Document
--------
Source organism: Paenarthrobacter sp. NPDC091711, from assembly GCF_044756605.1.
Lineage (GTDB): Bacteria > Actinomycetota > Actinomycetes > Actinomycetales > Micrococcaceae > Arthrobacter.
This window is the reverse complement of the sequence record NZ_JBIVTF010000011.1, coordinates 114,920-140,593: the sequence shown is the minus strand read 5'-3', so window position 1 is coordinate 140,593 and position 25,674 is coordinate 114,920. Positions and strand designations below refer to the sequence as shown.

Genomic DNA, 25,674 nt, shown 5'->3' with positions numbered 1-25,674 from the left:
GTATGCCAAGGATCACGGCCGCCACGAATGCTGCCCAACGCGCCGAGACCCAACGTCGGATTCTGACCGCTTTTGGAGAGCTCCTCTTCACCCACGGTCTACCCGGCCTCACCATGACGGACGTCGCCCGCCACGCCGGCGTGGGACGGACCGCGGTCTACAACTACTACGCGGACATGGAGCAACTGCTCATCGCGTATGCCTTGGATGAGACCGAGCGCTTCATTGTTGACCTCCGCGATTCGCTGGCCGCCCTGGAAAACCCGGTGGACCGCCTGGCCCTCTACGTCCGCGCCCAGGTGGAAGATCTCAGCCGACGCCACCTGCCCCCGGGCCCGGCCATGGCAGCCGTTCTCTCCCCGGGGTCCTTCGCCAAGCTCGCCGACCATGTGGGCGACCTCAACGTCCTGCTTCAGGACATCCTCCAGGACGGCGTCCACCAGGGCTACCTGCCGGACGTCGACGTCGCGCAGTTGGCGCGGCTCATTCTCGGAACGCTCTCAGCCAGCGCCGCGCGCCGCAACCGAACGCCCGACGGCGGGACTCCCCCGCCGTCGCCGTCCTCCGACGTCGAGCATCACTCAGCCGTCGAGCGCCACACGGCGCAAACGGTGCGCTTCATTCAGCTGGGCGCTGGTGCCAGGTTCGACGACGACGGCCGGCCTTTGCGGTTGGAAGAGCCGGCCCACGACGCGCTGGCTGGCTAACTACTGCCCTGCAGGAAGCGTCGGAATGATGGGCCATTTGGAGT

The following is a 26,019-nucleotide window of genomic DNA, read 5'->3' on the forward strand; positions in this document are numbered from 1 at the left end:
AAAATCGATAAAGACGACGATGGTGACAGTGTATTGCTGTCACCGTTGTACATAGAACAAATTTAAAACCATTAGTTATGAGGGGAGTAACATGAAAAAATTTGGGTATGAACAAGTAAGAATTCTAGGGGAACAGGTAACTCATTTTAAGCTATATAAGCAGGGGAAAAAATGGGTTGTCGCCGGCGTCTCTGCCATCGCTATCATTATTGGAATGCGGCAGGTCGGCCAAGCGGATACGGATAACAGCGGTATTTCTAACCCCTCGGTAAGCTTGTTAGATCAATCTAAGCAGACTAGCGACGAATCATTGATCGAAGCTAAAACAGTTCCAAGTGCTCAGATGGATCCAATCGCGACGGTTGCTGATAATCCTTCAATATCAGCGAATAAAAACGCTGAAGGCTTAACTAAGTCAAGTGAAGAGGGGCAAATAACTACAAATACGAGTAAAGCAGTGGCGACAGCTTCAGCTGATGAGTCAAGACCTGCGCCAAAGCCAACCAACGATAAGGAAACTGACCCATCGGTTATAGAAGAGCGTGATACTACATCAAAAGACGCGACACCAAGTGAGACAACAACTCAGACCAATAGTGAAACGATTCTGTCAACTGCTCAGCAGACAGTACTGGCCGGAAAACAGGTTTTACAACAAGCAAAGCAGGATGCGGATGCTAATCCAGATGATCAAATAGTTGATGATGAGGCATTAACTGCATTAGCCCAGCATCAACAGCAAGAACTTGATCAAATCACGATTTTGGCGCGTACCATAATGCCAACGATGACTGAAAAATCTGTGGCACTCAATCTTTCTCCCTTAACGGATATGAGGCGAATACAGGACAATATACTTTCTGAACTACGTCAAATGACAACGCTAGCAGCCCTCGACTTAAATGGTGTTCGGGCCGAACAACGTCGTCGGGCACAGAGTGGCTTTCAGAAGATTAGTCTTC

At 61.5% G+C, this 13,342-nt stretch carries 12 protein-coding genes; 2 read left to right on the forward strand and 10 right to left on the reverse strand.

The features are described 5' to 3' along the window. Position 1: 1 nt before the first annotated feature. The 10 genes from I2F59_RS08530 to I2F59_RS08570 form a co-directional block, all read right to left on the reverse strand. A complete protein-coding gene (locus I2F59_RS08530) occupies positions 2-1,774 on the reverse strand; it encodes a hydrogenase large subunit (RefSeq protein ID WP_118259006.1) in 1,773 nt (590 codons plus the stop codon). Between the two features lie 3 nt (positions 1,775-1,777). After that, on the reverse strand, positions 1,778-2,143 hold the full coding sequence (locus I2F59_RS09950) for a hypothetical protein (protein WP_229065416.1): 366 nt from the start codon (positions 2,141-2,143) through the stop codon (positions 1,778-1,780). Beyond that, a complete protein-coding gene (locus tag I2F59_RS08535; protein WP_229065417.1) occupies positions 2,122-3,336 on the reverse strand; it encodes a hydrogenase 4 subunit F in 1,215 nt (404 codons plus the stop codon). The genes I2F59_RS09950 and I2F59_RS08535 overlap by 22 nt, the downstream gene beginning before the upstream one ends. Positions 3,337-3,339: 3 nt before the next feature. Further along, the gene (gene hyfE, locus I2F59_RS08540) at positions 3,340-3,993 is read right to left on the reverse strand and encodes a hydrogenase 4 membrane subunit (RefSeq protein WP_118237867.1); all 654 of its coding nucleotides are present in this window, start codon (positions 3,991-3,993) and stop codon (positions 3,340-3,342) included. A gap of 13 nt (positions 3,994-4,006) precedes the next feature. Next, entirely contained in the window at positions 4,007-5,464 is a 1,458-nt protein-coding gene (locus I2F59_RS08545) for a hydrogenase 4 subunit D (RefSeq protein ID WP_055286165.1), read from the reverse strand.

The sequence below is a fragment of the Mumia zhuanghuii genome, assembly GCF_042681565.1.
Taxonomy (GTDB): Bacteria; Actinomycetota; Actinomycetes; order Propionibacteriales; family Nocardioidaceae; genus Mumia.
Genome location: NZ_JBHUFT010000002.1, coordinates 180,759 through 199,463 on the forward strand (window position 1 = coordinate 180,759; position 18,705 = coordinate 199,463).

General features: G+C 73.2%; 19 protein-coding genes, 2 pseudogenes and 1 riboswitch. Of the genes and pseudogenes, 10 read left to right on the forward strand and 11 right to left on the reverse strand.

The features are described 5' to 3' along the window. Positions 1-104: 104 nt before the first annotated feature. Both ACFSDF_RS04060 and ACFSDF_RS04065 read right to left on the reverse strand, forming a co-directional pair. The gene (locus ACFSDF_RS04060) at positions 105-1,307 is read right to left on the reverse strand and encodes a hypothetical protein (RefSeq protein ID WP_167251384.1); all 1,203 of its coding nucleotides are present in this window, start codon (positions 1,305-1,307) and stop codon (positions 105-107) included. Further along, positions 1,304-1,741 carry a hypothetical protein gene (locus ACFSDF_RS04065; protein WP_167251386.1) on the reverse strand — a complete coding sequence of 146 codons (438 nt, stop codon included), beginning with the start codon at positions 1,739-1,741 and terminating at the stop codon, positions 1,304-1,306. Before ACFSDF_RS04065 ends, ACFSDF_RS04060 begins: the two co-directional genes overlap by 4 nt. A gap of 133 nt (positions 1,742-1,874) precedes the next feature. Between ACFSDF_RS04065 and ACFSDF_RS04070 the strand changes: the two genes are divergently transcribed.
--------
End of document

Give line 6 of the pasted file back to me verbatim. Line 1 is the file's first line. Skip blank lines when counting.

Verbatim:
The following is a 26,019-nucleotide window of genomic DNA, read 5'->3' on the forward strand; positions in this document are numbered from 1 at the left end: